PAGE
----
The rightward shift of the Democrats is producing a reaction, resulting in new interest in independent political action to the left — interest that has not been seen for many years.
For example, while the AFL-CIO top leadership has already endorsed Clifton without raising any demands on him, a section of the union movement formed the Labor Party last month, with a program to fight for workers' interests, including those of the unorganised, women and oppressed nationalities. While not running candidates for public office this year, the new party voted not to endorse a candidate for president.
Ralph Nader is running on the Green ticket against corporate domination of the US and of the two capitalist parties. He attended the Labor Party convention as an at-large delegate, and urges working people to build citizen movements to fight for change.
These developments should be the focus of CoC activities, not supporting Clifton.
James Vann and Arthur Kinoy, members of the National Committee for Independent Political Action and of the CoC NCC, also spoke forcefully against supporting Clinton and the Democrats, as did others.
Those who supported the central leadership's position were in the majority, however. They seemed especially negative about the Nader campaign, fearing that a large vote for him would hurt Clinton's prospects.
The discussion continued the next day. In a workshop on independent political action, Mike Stein, a delegate from New York, made the point that the CoC is lagging behind the new independent political action initiatives.
That afternoon, a panel of four speakers went on the offensive in defence of Clinton. The first two of these, well-known African-American author Manning Marable and Al Fishman, spoke of the positive good that would come from a Clinton victory, not just the lesser evil. Fishman was especially clear, demagogically declaring he was "tired" of hearing arguments against supporting Clinton and the Democrats, and attacked any notion of supporting independent candidates in this election.
Judy Atkins reported on the Labor Party development in a favourable way, but ended up also endorsing Clinton. Sushawn Robb, while favouring independent political action, also said that in the 1996 elections there was no choice but to vote for Clinton and the Democrats.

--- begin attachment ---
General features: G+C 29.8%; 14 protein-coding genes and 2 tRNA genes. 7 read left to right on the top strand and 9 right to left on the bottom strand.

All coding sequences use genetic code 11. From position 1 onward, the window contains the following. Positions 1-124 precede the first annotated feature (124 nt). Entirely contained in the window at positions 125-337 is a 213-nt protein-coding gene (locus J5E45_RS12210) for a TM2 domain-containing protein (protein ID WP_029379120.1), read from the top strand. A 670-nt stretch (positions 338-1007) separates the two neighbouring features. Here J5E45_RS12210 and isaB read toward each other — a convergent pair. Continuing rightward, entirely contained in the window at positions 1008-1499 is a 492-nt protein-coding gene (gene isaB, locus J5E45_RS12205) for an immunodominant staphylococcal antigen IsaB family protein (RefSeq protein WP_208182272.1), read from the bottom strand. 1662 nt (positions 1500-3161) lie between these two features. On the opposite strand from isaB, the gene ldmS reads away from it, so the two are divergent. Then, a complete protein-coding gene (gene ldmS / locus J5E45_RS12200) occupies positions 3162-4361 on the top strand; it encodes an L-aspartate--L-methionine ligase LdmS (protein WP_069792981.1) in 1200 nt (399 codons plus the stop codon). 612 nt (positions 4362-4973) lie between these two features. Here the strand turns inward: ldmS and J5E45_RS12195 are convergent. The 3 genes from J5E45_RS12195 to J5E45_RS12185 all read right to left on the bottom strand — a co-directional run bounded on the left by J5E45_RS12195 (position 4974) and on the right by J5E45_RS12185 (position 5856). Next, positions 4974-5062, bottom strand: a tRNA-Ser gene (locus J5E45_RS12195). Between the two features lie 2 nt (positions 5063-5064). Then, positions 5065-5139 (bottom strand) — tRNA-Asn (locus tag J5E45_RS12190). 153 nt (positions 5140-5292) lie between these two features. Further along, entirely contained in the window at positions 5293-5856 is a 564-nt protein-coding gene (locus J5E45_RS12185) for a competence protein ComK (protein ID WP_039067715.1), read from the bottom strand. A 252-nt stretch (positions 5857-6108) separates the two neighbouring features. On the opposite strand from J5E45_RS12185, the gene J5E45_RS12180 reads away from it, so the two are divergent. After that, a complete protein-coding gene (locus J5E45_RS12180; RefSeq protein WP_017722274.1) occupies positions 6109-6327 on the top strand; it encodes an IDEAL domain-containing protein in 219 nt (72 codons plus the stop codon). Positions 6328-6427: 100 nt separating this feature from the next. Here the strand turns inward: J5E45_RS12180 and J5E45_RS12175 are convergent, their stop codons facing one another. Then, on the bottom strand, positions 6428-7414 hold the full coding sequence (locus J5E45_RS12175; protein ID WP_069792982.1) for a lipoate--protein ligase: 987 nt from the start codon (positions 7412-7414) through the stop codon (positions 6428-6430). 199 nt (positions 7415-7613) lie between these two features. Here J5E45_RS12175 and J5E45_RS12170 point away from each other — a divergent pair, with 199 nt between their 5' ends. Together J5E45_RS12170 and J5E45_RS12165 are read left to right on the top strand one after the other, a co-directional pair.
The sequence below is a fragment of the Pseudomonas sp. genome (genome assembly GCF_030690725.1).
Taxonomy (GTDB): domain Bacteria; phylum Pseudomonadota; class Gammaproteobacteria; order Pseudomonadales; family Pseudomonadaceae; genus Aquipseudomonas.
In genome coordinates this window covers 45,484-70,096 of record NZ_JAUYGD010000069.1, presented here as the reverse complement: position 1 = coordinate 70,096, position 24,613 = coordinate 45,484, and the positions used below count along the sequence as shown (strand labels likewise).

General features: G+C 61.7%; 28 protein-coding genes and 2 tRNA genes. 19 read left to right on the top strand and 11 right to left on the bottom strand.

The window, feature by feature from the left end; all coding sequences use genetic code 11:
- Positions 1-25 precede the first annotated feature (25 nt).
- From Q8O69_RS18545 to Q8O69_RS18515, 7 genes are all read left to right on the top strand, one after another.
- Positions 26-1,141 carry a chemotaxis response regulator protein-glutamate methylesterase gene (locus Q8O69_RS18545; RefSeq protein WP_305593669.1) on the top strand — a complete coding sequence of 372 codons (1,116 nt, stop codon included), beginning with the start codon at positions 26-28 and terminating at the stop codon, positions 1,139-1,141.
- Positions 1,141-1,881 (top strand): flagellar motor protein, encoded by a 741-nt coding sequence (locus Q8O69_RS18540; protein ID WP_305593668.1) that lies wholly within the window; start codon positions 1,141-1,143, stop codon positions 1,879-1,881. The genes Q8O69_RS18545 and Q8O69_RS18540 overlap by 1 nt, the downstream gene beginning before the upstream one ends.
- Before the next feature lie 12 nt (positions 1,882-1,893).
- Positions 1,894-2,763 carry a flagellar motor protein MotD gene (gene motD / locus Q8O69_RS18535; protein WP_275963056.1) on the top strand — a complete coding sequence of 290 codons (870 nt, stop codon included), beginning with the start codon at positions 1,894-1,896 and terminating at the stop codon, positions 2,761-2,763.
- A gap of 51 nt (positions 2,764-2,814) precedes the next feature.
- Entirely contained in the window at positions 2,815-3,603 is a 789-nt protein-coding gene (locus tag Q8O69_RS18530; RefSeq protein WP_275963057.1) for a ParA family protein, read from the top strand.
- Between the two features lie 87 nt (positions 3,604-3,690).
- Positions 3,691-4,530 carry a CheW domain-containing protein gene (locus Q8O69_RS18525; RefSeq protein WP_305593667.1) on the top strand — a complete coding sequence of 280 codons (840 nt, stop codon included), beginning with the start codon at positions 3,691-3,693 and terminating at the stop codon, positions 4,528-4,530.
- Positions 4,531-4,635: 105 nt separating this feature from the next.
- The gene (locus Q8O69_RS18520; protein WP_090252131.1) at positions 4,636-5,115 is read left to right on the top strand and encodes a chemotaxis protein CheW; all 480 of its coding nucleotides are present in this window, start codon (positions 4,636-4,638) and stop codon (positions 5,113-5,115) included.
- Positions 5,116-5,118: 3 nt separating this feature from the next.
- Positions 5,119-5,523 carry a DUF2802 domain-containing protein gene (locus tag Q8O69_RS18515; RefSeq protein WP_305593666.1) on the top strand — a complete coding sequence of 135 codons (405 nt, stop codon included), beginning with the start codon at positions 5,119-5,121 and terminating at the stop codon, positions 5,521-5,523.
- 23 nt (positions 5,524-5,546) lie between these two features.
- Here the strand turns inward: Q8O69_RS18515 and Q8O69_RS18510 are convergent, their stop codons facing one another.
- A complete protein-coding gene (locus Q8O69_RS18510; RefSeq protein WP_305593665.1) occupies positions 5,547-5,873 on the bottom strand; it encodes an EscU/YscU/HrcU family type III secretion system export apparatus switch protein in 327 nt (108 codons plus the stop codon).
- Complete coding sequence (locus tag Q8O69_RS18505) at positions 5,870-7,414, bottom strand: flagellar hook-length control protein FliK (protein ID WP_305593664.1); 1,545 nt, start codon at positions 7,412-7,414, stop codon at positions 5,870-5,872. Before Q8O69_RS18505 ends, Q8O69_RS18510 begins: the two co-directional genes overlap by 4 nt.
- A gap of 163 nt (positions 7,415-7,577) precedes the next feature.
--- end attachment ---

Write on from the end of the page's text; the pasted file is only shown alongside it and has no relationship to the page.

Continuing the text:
The fact that there was no-one on the panel who supported the opposing view caused an uproar. This heavy-handed attempt by the central leadership to steamroller the convention to adopt their line on the elections was resented even by many of their supporters.
Malik Miah, a member of the NCC, was the first to take the floor to denounce the blatant exclusion of CoC leaders who oppose the "lesser evil" line of the leadership. He blasted the notion that a Clinton victory would stop the rightward shift in capitalist politics. "Political change", he explained, "takes place when working people mobilise and fight back as we did in the mass civil rights movement. Mass activism forces the capitalist politicians to listen and react. This is how progressive change is won."
He said the CoC should have the following stance in the 1996 elections: 1) no support to Clinton or Dole, urging voters to vote "none of the above" by casting blank ballots; 2) where possible, actively supporting the Ralph Nader Green Party campaign; 3) joining and building the Labor Party.
I explained that the attempt to steamroller the convention into endorsing Clinton was a manoeuvre to split the CoC, to drive out those with a different perspective on the 1996 elections. James Vann, Mike Stein and others spoke forcefully against endorsing Clinton. But what shook the central leadership was not the positions of those who were against endorsing Clinton — I'm convinced they would be happier without us — but their own supporters who got up to voice their opposition to splitting the CoC over this question, and who wanted to keep the CoC truly pluralistic and multi-tendency.
The central leadership beat a hasty retreat, saying that they never had any intention to vote at the convention to endorse Clinton.
The next day, a spokesperson for the central leadership apologised to the convention for not having the opposing viewpoint represented on the panel, and claimed that this was merely an oversight caused by the last minute rush of organising the convention.
A motion from the Hayward, California, chapter was passed to the effect that the CoC not endorse anyone for president, and that CoC members would campaign for the candidates of their choice.
Another motion passed was to set up a task force of those who support independent political action, which would report to the next CoC convention.